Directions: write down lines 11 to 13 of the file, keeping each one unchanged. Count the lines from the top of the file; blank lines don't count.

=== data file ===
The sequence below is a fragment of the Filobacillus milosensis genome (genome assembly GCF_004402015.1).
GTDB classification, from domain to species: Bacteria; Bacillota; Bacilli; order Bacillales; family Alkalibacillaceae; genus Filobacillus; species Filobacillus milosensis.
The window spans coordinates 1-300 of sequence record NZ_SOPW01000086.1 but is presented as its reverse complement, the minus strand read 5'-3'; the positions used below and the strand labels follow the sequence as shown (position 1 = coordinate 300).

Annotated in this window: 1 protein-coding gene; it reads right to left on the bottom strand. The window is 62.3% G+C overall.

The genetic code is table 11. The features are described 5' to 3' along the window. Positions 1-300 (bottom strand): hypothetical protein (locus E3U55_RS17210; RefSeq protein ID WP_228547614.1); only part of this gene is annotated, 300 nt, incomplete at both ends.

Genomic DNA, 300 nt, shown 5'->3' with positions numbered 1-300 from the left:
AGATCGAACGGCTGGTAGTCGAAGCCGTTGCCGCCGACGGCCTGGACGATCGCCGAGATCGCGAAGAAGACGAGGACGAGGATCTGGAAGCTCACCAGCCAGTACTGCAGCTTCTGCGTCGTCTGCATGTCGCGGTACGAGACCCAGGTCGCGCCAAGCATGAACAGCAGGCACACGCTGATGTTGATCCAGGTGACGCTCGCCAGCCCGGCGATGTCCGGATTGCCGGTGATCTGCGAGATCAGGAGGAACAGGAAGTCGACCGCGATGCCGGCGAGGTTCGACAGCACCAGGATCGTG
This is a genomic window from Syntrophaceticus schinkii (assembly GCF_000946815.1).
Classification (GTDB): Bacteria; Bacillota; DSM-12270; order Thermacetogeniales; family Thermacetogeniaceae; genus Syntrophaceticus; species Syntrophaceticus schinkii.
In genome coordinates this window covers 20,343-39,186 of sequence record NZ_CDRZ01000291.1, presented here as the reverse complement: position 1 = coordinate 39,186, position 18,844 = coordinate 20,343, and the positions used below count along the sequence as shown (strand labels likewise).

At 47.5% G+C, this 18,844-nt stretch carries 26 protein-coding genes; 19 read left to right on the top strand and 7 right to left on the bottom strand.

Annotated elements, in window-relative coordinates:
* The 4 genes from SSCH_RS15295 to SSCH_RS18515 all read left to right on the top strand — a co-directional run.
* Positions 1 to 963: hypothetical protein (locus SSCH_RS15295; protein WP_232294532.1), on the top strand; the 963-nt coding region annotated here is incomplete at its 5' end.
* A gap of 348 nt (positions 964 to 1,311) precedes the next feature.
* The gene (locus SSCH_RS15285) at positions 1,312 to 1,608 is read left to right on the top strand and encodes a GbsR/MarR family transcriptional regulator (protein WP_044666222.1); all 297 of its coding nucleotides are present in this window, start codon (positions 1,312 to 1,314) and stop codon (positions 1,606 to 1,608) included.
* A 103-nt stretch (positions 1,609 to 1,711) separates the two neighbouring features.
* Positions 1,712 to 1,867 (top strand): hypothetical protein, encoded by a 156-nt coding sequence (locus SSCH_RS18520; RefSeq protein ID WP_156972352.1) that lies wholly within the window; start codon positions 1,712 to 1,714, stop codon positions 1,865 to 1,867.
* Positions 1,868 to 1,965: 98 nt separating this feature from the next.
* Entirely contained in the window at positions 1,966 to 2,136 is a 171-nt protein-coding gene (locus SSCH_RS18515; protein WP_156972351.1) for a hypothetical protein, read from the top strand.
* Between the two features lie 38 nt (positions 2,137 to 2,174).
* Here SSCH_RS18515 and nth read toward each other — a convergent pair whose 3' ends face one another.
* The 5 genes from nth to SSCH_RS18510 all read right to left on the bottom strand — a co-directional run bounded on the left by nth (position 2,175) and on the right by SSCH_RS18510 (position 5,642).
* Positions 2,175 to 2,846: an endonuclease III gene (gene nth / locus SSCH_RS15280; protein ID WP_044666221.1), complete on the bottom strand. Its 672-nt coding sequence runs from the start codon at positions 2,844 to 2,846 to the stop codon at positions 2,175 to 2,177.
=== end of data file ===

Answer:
At 47.5% G+C, this 18,844-nt stretch carries 26 protein-coding genes; 19 read left to right on the top strand and 7 right to left on the bottom strand.

Annotated elements, in window-relative coordinates:
* The 4 genes from SSCH_RS15295 to SSCH_RS18515 all read left to right on the top strand — a co-directional run.